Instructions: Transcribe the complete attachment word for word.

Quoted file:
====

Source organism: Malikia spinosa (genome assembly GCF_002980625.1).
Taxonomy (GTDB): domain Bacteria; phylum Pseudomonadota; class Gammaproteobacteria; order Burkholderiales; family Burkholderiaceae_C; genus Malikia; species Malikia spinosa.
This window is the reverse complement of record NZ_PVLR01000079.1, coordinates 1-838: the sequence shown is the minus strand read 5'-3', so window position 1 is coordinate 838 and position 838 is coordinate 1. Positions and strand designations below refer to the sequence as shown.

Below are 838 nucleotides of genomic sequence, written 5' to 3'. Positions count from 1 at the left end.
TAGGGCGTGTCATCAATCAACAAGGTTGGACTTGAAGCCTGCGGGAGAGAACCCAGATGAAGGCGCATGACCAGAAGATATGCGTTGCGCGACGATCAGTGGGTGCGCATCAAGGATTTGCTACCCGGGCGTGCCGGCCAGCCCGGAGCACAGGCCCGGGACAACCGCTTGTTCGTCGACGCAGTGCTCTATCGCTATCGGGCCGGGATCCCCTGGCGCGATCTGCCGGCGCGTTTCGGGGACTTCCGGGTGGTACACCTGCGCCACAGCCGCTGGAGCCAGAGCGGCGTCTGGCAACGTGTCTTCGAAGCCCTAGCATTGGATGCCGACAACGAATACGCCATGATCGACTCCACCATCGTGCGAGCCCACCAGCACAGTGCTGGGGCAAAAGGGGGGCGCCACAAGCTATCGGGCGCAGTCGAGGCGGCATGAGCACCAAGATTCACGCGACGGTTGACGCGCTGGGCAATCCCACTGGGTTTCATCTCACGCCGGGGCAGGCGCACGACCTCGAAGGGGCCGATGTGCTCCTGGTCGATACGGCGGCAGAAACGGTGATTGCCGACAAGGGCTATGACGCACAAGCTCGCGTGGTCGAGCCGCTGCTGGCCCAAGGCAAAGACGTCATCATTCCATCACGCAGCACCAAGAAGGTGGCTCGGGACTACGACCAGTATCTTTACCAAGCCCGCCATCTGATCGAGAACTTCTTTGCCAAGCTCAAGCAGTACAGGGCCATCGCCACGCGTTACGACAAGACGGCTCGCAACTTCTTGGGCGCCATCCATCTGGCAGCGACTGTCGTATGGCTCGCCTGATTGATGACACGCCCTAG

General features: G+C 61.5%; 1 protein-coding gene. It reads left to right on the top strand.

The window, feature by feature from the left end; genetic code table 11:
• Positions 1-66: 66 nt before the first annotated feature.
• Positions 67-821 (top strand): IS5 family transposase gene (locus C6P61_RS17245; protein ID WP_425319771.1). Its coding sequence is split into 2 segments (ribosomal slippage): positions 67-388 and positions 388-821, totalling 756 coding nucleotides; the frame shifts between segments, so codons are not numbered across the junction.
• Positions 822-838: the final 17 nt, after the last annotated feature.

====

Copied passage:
Source organism: Malikia spinosa (genome assembly GCF_002980625.1).
Taxonomy (GTDB): domain Bacteria; phylum Pseudomonadota; class Gammaproteobacteria; order Burkholderiales; family Burkholderiaceae_C; genus Malikia; species Malikia spinosa.
This window is the reverse complement of record NZ_PVLR01000079.1, coordinates 1-838: the sequence shown is the minus strand read 5'-3', so window position 1 is coordinate 838 and position 838 is coordinate 1. Positions and strand designations below refer to the sequence as shown.

Below are 838 nucleotides of genomic sequence, written 5' to 3'. Positions count from 1 at the left end.
TAGGGCGTGTCATCAATCAACAAGGTTGGACTTGAAGCCTGCGGGAGAGAACCCAGATGAAGGCGCATGACCAGAAGATATGCGTTGCGCGACGATCAGTGGGTGCGCATCAAGGATTTGCTACCCGGGCGTGCCGGCCAGCCCGGAGCACAGGCCCGGGACAACCGCTTGTTCGTCGACGCAGTGCTCTATCGCTATCGGGCCGGGATCCCCTGGCGCGATCTGCCGGCGCGTTTCGGGGACTTCCGGGTGGTACACCTGCGCCACAGCCGCTGGAGCCAGAGCGGCGTCTGGCAACGTGTCTTCGAAGCCCTAGCATTGGATGCCGACAACGAATACGCCATGATCGACTCCACCATCGTGCGAGCCCACCAGCACAGTGCTGGGGCAAAAGGGGGGCGCCACAAGCTATCGGGCGCAGTCGAGGCGGCATGAGCACCAAGATTCACGCGACGGTTGACGCGCTGGGCAATCCCACTGGGTTTCATCTCACGCCGGGGCAGGCGCACGACCTCGAAGGGGCCGATGTGCTCCTGGTCGATACGGCGGCAGAAACGGTGATTGCCGACAAGGGCTATGACGCACAAGCTCGCGTGGTCGAGCCGCTGCTGGCCCAAGGCAAAGACGTCATCATTCCATCACGCAGCACCAAGAAGGTGGCTCGGGACTACGACCAGTATCTTTACCAAGCCCGCCATCTGATCGAGAACTTCTTTGCCAAGCTCAAGCAGTACAGGGCCATCGCCACGCGTTACGACAAGACGGCTCGCAACTTCTTGGGCGCCATCCATCTGGCAGCGACTGTCGTATGGCTCGCCTGATTGATGACACGCCCTAG

General features: G+C 61.5%; 1 protein-coding gene. It reads left to right on the top strand.

The window, feature by feature from the left end; genetic code table 11:
• Positions 1-66: 66 nt before the first annotated feature.
• Positions 67-821 (top strand): IS5 family transposase gene (locus C6P61_RS17245; protein ID WP_425319771.1). Its coding sequence is split into 2 segments (ribosomal slippage): positions 67-388 and positions 388-821, totalling 756 coding nucleotides; the frame shifts between segments, so codons are not numbered across the junction.
• Positions 822-838: the final 17 nt, after the last annotated feature.